There was some good practice evident in the assigning and monitoring of homework, particularly at senior-cycle. Useful teacher comments provided valuable feedback to students on their progress and affirmed work well done. These good practices are encouraged further to enhance learning by informing students about their own progress and highlighting areas for improvement. This ultimately challenges and assists students to reach their full potential. Further information on Assessment for Learning (AfL) is available on the National Council for Curriculum and Assessment (NCCA) website at www.ncca.ie.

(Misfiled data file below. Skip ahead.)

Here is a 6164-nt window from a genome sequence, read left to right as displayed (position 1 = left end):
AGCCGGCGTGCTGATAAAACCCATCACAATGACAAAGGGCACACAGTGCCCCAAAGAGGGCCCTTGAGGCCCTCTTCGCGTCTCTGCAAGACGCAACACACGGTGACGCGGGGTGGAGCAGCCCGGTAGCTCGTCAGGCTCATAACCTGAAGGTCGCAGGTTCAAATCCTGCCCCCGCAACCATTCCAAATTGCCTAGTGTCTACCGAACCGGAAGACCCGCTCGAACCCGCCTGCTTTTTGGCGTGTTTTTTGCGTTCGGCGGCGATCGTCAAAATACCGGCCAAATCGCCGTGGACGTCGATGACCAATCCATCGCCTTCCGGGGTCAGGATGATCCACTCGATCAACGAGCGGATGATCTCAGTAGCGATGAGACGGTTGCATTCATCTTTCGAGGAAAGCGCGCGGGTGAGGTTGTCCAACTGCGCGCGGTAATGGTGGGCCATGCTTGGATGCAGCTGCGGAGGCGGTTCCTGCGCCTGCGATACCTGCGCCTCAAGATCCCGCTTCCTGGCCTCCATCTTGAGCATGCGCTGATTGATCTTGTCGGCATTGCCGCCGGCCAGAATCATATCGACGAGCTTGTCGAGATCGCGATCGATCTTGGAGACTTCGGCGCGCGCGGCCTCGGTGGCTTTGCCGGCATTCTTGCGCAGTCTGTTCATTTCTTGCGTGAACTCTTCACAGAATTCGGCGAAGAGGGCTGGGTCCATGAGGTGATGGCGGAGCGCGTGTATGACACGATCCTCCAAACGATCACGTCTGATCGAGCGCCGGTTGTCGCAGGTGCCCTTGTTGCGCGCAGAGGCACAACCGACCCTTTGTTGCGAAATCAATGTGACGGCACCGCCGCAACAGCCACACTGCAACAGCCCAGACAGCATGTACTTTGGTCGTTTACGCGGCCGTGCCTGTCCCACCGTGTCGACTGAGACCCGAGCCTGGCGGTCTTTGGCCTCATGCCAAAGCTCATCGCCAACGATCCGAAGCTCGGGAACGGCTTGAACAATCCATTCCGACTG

Formal in-house examinations are held at Christmas and in the summer. Students preparing for the certificate examination take mock examinations in the second term. Student progress is communicated to parents through written reports and at parent-teacher meetings. The student journal and the telephone are also used as additional modes of communication. At present the result for Home Economics that is issued on the school reports is based primarily on a written paper. As the certificate examinations in Home Economics consist of a written examination and an assessment of relevant coursework components, it is recommended that the range of assessment modes used in Home Economics be extended to include, were feasible, an assessment of the relevant practical coursework components. This would mean that grades issued to students at key times during the school year would provide an aggregate mark that reflects achievement in practical and written elements of the syllabus. This would be a more accurate indicator of the studentís ability in the subject. The relevant marking schemes issued by the State Examinations Commission should inform the assessment criteria used. This revised strategy may encourage other students to take the higher level option for the Junior Certificate Examination in Home Economics as during the course of the evaluation it was reported that it is difficult to encourage students to take higher-level Home Economics. Other strategies that, in the medium term, would judiciously increase student aspirations and result in a larger cohort of students opting to take the higher-level option for the Junior Certificate Examination in Home Economics should be considered, while at the same time keeping in mind student abilities.